Previously at the ICA - Films
9 Sep 2015
London-based Campbell X is an award-winning filmmaker and curator whose film work spans over 20 years. Campbell’s Black British queer identity and politics have informed all aspects of Campbell’s work in filmmaking, curating and writing.
Join us as we discuss the conditions of production around creating Black QTIPOC (Queer Trans Intersex People of Color) work when the mainstream funding environment that enabled the creation of BD Women and radical queer films by other queer Black and Asian filmmakers no longer exists. Campbell's films carve out a diverse space, which goes against the compulsory heteronormativity of Black film and the assumed white subjectivity of LGBT film.
Stud Life (2012), was Campbell’s award-winning independently funded feature film made in East London using a cast of multiple ethnicities and genders, in front of, behind the camera. How does Campbell’s Black British Queer film aesthetic and way of working sit within British indiefilm culture? What does the future hold for young Black British filmmakers who want to work outside the mainstream? How can British QTIPOC filmmakers get their work distributed? Do Black Queer stories still matter when told by QTIPOC filmmakers?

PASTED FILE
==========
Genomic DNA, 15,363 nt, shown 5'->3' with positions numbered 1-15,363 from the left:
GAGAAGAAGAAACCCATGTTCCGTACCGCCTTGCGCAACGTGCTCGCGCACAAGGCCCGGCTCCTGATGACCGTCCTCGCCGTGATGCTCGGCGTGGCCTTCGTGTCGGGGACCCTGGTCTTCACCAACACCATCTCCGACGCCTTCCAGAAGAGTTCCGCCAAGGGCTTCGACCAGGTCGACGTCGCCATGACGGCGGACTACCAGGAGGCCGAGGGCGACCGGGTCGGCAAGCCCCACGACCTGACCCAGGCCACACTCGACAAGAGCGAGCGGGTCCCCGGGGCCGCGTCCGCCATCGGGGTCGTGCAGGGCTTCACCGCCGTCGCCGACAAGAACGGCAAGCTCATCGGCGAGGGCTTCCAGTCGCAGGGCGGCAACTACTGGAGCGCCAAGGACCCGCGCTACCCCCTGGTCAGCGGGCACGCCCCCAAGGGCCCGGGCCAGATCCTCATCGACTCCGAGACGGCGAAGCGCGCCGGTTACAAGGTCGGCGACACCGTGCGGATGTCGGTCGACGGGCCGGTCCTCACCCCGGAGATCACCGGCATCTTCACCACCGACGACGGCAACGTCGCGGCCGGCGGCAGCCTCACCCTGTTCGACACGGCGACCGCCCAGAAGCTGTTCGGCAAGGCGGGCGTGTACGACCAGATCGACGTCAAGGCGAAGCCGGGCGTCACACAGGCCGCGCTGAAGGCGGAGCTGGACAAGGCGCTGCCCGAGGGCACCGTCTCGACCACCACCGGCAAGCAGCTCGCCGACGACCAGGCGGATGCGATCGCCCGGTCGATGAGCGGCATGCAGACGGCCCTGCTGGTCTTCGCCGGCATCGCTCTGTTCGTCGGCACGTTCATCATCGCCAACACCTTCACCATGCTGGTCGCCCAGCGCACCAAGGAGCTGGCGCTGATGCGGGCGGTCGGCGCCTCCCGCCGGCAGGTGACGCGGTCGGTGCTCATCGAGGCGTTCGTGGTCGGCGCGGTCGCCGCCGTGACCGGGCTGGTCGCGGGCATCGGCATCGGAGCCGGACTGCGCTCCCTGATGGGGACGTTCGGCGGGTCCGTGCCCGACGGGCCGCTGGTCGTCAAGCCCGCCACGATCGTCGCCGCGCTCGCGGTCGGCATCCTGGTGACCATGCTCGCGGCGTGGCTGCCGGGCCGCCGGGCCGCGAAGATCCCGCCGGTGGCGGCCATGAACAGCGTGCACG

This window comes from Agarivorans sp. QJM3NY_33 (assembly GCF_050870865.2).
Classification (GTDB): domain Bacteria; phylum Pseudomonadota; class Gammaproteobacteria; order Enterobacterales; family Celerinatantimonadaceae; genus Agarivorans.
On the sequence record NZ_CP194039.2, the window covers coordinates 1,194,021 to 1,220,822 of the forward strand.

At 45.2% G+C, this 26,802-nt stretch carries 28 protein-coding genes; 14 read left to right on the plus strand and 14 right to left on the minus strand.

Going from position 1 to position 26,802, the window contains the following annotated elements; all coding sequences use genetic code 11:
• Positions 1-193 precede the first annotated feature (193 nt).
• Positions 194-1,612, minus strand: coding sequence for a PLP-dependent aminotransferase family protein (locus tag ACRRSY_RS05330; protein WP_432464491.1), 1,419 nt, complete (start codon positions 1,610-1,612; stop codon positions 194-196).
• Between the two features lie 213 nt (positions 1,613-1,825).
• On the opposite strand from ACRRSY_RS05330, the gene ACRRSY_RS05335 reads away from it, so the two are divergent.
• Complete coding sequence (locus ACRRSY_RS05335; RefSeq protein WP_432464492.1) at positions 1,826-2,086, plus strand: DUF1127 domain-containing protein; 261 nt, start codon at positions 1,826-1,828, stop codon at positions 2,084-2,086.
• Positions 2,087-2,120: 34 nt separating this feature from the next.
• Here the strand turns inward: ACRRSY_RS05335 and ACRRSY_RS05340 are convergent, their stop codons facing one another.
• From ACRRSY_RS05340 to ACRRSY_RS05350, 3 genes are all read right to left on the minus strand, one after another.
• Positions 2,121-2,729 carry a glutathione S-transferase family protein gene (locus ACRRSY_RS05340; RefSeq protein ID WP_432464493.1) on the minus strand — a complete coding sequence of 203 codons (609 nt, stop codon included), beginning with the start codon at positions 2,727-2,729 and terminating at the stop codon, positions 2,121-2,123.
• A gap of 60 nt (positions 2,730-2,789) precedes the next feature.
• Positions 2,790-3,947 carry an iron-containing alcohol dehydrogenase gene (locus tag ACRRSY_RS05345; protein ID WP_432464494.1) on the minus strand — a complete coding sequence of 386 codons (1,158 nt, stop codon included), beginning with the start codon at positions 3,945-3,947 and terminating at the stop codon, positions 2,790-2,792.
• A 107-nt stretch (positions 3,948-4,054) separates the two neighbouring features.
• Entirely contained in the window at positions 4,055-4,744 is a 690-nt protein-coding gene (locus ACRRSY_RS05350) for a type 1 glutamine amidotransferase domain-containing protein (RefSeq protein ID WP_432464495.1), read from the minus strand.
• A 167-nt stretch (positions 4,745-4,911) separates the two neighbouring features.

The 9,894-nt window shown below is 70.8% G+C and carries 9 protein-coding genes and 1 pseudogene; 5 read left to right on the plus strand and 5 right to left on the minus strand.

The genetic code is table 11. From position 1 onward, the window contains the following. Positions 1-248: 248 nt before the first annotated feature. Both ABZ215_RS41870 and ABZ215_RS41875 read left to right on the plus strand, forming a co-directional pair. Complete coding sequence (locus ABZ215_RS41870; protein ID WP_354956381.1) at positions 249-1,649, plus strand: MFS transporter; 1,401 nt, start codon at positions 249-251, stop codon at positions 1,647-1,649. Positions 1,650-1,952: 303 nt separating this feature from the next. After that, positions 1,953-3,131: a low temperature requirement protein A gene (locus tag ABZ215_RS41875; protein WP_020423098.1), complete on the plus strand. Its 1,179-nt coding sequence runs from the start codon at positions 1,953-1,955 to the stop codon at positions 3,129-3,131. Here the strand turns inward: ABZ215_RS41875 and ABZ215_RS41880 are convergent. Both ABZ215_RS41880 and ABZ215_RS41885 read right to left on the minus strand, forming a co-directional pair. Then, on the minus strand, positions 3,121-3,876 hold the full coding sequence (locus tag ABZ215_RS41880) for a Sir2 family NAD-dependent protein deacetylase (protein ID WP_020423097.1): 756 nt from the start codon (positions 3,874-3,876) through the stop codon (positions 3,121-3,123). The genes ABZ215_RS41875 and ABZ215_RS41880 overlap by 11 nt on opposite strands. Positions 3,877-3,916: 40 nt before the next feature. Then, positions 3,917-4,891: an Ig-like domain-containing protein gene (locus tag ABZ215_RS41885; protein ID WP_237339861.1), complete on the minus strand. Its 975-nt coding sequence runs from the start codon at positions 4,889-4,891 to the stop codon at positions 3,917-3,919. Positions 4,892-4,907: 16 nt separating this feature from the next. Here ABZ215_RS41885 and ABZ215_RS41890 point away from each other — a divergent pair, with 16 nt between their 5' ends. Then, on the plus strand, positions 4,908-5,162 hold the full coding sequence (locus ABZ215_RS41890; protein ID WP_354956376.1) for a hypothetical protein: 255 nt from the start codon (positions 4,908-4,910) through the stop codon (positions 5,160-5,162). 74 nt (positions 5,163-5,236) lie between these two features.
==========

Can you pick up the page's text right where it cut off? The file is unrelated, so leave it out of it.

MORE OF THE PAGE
BD Women (dir. Campbell X, UK 1994, 20 mins)
A sassy, stylised documentary exploring the hidden histories of Black Lesbians.
Stud Life (dir. Campbell X, UK 2012, 86 mins)
JJ is a Black Lesbian, ‘Stud’. Together with her best friend, Seb, a white gay pretty boy, they work as wedding photographers. Their clients are wide, weird and wonderful. JJ and Seb are both looking for love but in the wrong places. So, when JJ falls in love with the beautiful and mysterious Elle, JJ and Seb’s friendship is tested for the first time as JJ has to choose between her hot new lover and her best friend. Seb rejects the flirtatious advances of their local drug dealer Smack Jack as Seb is too busy lusting after a straight-acting man, Manchester Joe, who he found on Gaydar. London-set Stud Life is a sexy, young and cool gay romance taking a unique look at a slice of British urban life.
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Onwards and Outwards is a nationwide programme of screenings, talks, and events, which aims to establish a dialogue around the conditions of production that women face when attempting to use the moving image as a means of expression.
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